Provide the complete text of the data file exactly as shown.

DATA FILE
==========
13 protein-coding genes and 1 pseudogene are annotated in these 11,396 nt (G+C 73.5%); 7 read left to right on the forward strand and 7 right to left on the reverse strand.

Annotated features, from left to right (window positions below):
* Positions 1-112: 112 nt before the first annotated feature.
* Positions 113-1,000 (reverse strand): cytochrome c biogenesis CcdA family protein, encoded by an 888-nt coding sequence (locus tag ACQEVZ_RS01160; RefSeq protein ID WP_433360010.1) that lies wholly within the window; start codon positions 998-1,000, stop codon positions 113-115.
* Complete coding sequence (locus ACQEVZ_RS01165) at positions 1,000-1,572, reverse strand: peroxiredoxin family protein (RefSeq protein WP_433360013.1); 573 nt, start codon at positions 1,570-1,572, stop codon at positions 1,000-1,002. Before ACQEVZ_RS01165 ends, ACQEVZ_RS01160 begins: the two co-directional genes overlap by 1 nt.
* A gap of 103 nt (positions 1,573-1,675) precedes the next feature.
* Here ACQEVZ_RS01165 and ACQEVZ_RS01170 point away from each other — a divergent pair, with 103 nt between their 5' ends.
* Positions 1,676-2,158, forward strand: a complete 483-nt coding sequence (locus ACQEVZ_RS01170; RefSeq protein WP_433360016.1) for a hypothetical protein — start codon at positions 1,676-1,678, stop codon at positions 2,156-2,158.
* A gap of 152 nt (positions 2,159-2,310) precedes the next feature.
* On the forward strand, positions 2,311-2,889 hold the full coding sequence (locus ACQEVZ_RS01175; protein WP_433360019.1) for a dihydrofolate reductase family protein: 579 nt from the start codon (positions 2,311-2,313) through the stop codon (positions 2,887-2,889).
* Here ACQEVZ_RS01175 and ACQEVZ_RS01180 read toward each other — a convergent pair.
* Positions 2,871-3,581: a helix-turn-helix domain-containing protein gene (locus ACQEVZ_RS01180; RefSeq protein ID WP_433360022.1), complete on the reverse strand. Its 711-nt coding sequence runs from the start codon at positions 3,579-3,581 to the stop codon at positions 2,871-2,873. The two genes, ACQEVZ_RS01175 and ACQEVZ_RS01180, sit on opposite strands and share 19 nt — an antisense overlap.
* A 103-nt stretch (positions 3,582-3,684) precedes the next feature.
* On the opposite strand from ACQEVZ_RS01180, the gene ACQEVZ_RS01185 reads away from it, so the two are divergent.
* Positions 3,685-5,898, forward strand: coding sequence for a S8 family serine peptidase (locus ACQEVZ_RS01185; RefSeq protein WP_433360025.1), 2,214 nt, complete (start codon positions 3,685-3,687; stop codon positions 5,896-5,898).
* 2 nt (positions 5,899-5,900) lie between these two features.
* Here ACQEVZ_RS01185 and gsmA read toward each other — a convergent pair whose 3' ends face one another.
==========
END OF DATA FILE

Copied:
13 protein-coding genes and 1 pseudogene are annotated in these 11,396 nt (G+C 73.5%); 7 read left to right on the forward strand and 7 right to left on the reverse strand.

Annotated features, from left to right (window positions below):
* Positions 1-112: 112 nt before the first annotated feature.
* Positions 113-1,000 (reverse strand): cytochrome c biogenesis CcdA family protein, encoded by an 888-nt coding sequence (locus tag ACQEVZ_RS01160; RefSeq protein ID WP_433360010.1) that lies wholly within the window; start codon positions 998-1,000, stop codon positions 113-115.
* Complete coding sequence (locus ACQEVZ_RS01165) at positions 1,000-1,572, reverse strand: peroxiredoxin family protein (RefSeq protein WP_433360013.1); 573 nt, start codon at positions 1,570-1,572, stop codon at positions 1,000-1,002. Before ACQEVZ_RS01165 ends, ACQEVZ_RS01160 begins: the two co-directional genes overlap by 1 nt.
* A gap of 103 nt (positions 1,573-1,675) precedes the next feature.
* Here ACQEVZ_RS01165 and ACQEVZ_RS01170 point away from each other — a divergent pair, with 103 nt between their 5' ends.
* Positions 1,676-2,158, forward strand: a complete 483-nt coding sequence (locus ACQEVZ_RS01170; RefSeq protein WP_433360016.1) for a hypothetical protein — start codon at positions 1,676-1,678, stop codon at positions 2,156-2,158.
* A gap of 152 nt (positions 2,159-2,310) precedes the next feature.
* On the forward strand, positions 2,311-2,889 hold the full coding sequence (locus ACQEVZ_RS01175; protein WP_433360019.1) for a dihydrofolate reductase family protein: 579 nt from the start codon (positions 2,311-2,313) through the stop codon (positions 2,887-2,889).
* Here ACQEVZ_RS01175 and ACQEVZ_RS01180 read toward each other — a convergent pair.
* Positions 2,871-3,581: a helix-turn-helix domain-containing protein gene (locus ACQEVZ_RS01180; RefSeq protein ID WP_433360022.1), complete on the reverse strand. Its 711-nt coding sequence runs from the start codon at positions 3,579-3,581 to the stop codon at positions 2,871-2,873. The two genes, ACQEVZ_RS01175 and ACQEVZ_RS01180, sit on opposite strands and share 19 nt — an antisense overlap.
* A 103-nt stretch (positions 3,582-3,684) precedes the next feature.
* On the opposite strand from ACQEVZ_RS01180, the gene ACQEVZ_RS01185 reads away from it, so the two are divergent.
* Positions 3,685-5,898, forward strand: coding sequence for a S8 family serine peptidase (locus ACQEVZ_RS01185; RefSeq protein WP_433360025.1), 2,214 nt, complete (start codon positions 3,685-3,687; stop codon positions 5,896-5,898).
* 2 nt (positions 5,899-5,900) lie between these two features.
* Here ACQEVZ_RS01185 and gsmA read toward each other — a convergent pair whose 3' ends face one another.